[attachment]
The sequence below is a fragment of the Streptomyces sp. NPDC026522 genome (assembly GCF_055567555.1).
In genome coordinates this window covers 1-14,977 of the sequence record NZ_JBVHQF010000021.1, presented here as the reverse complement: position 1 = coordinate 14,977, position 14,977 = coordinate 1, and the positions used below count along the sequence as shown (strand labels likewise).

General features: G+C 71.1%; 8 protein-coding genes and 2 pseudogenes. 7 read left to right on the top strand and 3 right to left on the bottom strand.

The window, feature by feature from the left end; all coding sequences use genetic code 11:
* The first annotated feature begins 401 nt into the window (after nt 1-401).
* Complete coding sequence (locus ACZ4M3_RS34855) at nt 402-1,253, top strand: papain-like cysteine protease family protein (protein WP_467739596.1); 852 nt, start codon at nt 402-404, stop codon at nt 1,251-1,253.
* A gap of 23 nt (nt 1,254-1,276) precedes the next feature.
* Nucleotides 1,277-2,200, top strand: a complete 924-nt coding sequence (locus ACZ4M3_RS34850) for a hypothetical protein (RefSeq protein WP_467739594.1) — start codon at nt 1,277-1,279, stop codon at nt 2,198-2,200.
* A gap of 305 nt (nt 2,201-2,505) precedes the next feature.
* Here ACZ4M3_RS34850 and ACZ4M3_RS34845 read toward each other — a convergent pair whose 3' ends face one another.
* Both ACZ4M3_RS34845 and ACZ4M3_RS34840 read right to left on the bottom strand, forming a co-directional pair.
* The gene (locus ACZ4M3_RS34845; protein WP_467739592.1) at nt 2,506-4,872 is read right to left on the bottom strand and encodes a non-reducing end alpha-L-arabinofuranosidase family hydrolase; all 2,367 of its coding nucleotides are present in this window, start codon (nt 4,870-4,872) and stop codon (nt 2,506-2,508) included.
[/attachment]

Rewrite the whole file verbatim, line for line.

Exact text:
The sequence below is a fragment of the Streptomyces sp. NPDC026522 genome (assembly GCF_055567555.1).
In genome coordinates this window covers 1-14,977 of the sequence record NZ_JBVHQF010000021.1, presented here as the reverse complement: position 1 = coordinate 14,977, position 14,977 = coordinate 1, and the positions used below count along the sequence as shown (strand labels likewise).

General features: G+C 71.1%; 8 protein-coding genes and 2 pseudogenes. 7 read left to right on the top strand and 3 right to left on the bottom strand.

The window, feature by feature from the left end; all coding sequences use genetic code 11:
* The first annotated feature begins 401 nt into the window (after nt 1-401).
* Complete coding sequence (locus ACZ4M3_RS34855) at nt 402-1,253, top strand: papain-like cysteine protease family protein (protein WP_467739596.1); 852 nt, start codon at nt 402-404, stop codon at nt 1,251-1,253.
* A gap of 23 nt (nt 1,254-1,276) precedes the next feature.
* Nucleotides 1,277-2,200, top strand: a complete 924-nt coding sequence (locus ACZ4M3_RS34850) for a hypothetical protein (RefSeq protein WP_467739594.1) — start codon at nt 1,277-1,279, stop codon at nt 2,198-2,200.
* A gap of 305 nt (nt 2,201-2,505) precedes the next feature.
* Here ACZ4M3_RS34850 and ACZ4M3_RS34845 read toward each other — a convergent pair whose 3' ends face one another.
* Both ACZ4M3_RS34845 and ACZ4M3_RS34840 read right to left on the bottom strand, forming a co-directional pair.
* The gene (locus ACZ4M3_RS34845; protein WP_467739592.1) at nt 2,506-4,872 is read right to left on the bottom strand and encodes a non-reducing end alpha-L-arabinofuranosidase family hydrolase; all 2,367 of its coding nucleotides are present in this window, start codon (nt 4,870-4,872) and stop codon (nt 2,506-2,508) included.